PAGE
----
COLUMBIA — It was known to local authorities but hidden from the view of the public: a brothel operating in a house on Vandiver Drive for decades.
And then, in February, a man was arrested for sex trafficking a teenage runaway.
The girl had been taken by Kenneth Ronald Jones from her hometown of Milwaukee, Wisconsin, and coerced to engage in sex acts for money. She was rescued by the FBI and Columbia police after she was located through her cellphone’s GPS.
That led authorities to the house at 1125 Vandiver Drive, well known as the location of a brothel operated by Barry Manthe and Ron Clark.
While the news shocked the community, neither the house nor its operators, who were arrested and charged two months later, had been a secret to neighbors or local law enforcement before the FBI got involved.
Because the teenager was a minor, there is no debate about whether she was trafficked. But for older women and former sex workers, the distinction is not as clear. Law enforcement must prove force, fraud or coercion in cases involving adult sex workers.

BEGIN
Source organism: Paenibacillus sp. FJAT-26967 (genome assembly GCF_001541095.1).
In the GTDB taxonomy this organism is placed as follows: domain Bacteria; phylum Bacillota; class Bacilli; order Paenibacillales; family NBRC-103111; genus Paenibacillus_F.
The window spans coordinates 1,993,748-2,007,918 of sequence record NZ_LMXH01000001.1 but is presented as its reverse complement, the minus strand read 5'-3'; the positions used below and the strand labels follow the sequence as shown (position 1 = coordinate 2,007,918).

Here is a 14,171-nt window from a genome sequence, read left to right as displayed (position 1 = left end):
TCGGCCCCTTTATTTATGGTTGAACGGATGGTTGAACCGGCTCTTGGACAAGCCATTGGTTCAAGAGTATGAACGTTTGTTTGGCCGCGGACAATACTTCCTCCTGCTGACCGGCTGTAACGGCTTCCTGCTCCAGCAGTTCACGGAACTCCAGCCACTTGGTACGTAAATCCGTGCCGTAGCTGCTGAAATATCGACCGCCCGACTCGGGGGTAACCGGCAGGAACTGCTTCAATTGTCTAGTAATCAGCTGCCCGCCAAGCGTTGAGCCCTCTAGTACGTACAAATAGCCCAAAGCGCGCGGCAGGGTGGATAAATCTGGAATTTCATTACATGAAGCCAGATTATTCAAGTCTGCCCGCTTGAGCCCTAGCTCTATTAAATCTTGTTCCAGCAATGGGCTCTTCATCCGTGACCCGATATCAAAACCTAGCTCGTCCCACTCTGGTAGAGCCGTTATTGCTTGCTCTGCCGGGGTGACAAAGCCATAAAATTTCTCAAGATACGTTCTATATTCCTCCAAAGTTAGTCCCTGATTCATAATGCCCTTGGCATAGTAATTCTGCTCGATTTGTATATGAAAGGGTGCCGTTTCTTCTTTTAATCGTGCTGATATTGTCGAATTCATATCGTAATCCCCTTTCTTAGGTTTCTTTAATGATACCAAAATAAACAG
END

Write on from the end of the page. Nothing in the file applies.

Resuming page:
The difficulty in prosecuting cases, combined with increasing pressure to focus on other types of crimes, with limited resources has prompted law enforcement to ignore the activities at the Vandiver Drive brothel.
The Columbia Police Department calls prostitution a low priority because of understaffing, except when trafficking is suspected or a minor is involved. "Resource-wise, it is a very difficult investigation to do, and in the end, you’re arresting women for misdemeanor prostitution and sending them out to the overcrowded jail," Deputy Police Chief Jill Schlude said. "There’s all this drug dependency involved. I’m not even sure that arresting them is the best way to change their behavior."
A long, notorious history
Former Boone County SWAT members say one of the brothel’s operators, Barry Manthe, gained notoriety in the late 1980s for the sex trafficking businesses he began in Boone County. He operated in the open, along with more than a dozen similar businesses that once boasted 24-hour massage services in Columbia.